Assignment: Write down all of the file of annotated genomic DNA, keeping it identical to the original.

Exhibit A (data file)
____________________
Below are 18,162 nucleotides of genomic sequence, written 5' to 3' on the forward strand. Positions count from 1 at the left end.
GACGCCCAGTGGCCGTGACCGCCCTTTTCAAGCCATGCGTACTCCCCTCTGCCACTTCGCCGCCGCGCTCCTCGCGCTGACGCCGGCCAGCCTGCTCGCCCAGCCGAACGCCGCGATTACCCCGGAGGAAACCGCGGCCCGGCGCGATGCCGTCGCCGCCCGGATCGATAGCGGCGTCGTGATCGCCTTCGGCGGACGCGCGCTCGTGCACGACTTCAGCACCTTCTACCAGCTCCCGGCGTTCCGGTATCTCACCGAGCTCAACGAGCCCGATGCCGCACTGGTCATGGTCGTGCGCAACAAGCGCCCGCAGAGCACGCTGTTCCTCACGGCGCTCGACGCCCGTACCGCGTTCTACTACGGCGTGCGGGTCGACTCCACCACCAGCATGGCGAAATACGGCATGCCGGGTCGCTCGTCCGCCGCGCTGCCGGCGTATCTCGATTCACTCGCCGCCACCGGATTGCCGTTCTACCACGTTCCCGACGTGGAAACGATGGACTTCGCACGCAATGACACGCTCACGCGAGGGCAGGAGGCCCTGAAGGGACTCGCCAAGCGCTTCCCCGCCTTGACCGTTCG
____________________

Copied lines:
Below are 18,162 nucleotides of genomic sequence, written 5' to 3' on the forward strand. Positions count from 1 at the left end.
GACGCCCAGTGGCCGTGACCGCCCTTTTCAAGCCATGCGTACTCCCCTCTGCCACTTCGCCGCCGCGCTCCTCGCGCTGACGCCGGCCAGCCTGCTCGCCCAGCCGAACGCCGCGATTACCCCGGAGGAAACCGCGGCCCGGCGCGATGCCGTCGCCGCCCGGATCGATAGCGGCGTCGTGATCGCCTTCGGCGGACGCGCGCTCGTGCACGACTTCAGCACCTTCTACCAGCTCCCGGCGTTCCGGTATCTCACCGAGCTCAACGAGCCCGATGCCGCACTGGTCATGGTCGTGCGCAACAAGCGCCCGCAGAGCACGCTGTTCCTCACGGCGCTCGACGCCCGTACCGCGTTCTACTACGGCGTGCGGGTCGACTCCACCACCAGCATGGCGAAATACGGCATGCCGGGTCGCTCGTCCGCCGCGCTGCCGGCGTATCTCGATTCACTCGCCGCCACCGGATTGCCGTTCTACCACGTTCCCGACGTGGAAACGATGGACTTCGCACGCAATGACACGCTCACGCGAGGGCAGGAGGCCCTGAAGGGACTCGCCAAGCGCTTCCCCGCCTTGACCGTTCG